Unfortunately, marine creatures that have evolved over the eons within a limited pH range don't care what language we use if their habitat has become inhospitable to them. This is what is happening to many marine organisms; coral reefs have become the canary in the oceans. As an expert on weather patterns in the Hudson Bay area of Canada, perhaps Ball just doesn't care about coral reefs. But the Convention on Biological Diversity gives a sense of how important they are: coral reefs provide work for 100 million people, are worth US$30 billion annually (tourism and fishing), buffer coastlines from ocean storms and surges, and contain about 25% of marine species even though they cover only 0.2% of the sea floor, ensuring marine biodiversity (http://www.cbd.int/doc/bioday/2009/banners/cbd-ibd-banners-5-en.pdf). (And as something that could really turn around and bite us in the butt, corals absorb CO2 to make their shells, so if CO2-absorbing corals die, where will all that extra carbon end up? I dunno, just a question.)
Near the end of his column on OA, Ball plagiarizes (or perhaps it was simply a typesetting error) from the Ocean Acidification Network, which is made up of the Scientific Committee on Oceanic Research, UNESCO - Intergovernmental Oceanographic Commission, and the International Geosphere - Biosphere Programme. In a form of "cherry picking" made infamous by climate change denialists of many ilks, Ball picked one sentence out of an explanatory paragraph, fixed a spelling mistake, did not offer its context, and then twisted its intent to support his hypothesis that it's all "rubbish." Here's the original:
"The ocean absorbs approximately one-fourth of the CO2 added to the atmosphere from human activities each year, greatly reducing the impact of this greenhouse gas on climate. When CO2 dissolves in seawater, carbonic acid is formed. This phenomenon, called ocean acidification, is decreasing the ability of many marine organisms to build their shells and skeletal structure. Field studies suggest that impacts of acidification on some major marine calcifiers may already be detectable, and naturally high-CO2 marine environments exhibit major shifts in marine ecosystems following trends expected from laboratory experiments. Yet the full impact of ocean acidification and how these impacts may propogate [sic] through marine ecosystems and affect fisheries remains largely unknown."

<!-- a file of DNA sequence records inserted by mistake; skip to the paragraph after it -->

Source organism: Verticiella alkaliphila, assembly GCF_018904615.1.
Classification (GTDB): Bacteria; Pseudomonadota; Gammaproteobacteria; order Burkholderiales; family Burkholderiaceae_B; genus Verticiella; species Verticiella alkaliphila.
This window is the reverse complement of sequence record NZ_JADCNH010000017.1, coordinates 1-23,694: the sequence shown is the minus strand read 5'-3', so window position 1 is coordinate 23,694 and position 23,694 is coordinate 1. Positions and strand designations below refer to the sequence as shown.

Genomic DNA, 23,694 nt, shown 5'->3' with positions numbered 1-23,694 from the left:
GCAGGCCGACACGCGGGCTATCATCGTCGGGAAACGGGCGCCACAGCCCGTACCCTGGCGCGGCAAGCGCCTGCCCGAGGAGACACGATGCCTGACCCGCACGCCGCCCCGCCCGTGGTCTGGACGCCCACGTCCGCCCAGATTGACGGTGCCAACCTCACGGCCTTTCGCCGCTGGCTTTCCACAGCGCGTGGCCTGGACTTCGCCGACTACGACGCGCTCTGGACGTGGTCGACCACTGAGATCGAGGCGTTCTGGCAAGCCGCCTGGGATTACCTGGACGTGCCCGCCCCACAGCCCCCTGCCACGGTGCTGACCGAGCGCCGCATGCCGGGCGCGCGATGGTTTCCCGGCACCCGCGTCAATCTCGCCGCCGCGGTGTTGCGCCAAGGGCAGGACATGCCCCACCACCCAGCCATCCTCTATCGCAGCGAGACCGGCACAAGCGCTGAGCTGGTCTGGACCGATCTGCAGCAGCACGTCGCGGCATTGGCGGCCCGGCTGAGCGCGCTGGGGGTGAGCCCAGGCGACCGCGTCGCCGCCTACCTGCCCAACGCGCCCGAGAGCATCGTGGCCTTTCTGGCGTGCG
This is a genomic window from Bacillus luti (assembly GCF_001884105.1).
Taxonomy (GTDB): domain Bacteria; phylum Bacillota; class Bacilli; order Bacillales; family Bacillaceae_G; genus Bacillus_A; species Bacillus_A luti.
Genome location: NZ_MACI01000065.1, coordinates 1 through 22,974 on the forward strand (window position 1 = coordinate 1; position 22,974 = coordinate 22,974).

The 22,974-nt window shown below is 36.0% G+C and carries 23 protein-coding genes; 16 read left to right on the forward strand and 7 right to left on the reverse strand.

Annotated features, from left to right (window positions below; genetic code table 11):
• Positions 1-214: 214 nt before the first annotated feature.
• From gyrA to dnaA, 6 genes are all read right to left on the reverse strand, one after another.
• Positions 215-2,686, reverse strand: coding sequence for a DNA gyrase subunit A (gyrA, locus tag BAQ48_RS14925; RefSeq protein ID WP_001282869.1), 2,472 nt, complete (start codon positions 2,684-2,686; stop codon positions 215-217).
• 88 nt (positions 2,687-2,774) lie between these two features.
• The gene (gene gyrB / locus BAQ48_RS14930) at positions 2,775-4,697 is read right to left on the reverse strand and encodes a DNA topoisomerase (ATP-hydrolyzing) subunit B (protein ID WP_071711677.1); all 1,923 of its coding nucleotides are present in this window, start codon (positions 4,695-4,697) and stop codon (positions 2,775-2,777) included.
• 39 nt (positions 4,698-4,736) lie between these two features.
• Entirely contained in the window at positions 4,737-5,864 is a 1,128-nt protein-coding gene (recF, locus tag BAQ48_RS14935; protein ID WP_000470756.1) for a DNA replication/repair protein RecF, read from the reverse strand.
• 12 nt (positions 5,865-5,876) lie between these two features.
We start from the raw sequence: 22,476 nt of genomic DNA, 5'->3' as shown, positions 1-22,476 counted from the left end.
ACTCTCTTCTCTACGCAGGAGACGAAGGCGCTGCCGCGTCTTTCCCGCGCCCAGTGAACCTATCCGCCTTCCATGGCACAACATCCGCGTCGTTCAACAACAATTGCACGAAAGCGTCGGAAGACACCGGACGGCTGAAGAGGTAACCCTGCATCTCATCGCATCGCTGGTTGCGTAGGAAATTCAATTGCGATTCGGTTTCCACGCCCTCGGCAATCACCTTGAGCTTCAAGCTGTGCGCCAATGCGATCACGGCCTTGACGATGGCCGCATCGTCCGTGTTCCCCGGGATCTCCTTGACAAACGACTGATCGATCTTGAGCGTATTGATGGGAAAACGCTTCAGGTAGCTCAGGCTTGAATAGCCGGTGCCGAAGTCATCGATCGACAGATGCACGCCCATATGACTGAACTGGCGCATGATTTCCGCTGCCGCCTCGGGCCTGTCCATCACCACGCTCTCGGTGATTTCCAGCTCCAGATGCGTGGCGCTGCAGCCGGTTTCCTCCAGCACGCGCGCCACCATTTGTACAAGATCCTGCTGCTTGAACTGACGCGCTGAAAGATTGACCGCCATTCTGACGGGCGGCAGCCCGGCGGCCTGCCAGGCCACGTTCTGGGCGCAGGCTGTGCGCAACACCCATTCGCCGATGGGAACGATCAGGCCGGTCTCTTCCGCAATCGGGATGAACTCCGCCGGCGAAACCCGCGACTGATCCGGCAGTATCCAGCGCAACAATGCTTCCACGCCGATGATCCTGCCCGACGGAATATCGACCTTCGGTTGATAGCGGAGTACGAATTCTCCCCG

Their Ocean Acidification Summary for Policymakers 2009 states: "Sixty-five million years ago, ocean acidification was linked to mass extinctions of calcareous marine organisms, an integral part of the marine food web. At that time, coral reefs disappear from the geologic record and it took millions of years for coral reefs to recover. Today's human-induced acidification represents a rare event in the geological history of our planet."
When Ball offers up charts of CO2 levels over the last 600 million years, this is when his denialism becomes truly creepy — and disingenuous. CO2 is at its highest in 800,000 years, but surely Ball realizes that the problem isn't CO2 per se, or even global warming per se, but the fact that Homo sapiens, only about 200,000 years old, has evolved over the last 10,000 years of stable climate into an agricultural species. Our survival now depends on food growing (versus foraging, scavenging and hunting), which is threatened by climate disruption (floods, droughts, heat waves). If we're threatening the food chain in the oceans as well, then it is definitely not "exploitation of fear" we need to be afraid of.

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I would appreciate hearing your thoughts or questions on this post or anything else you've read here. What is your take on courage and compassion being an important part of the solution to the climate change emergency?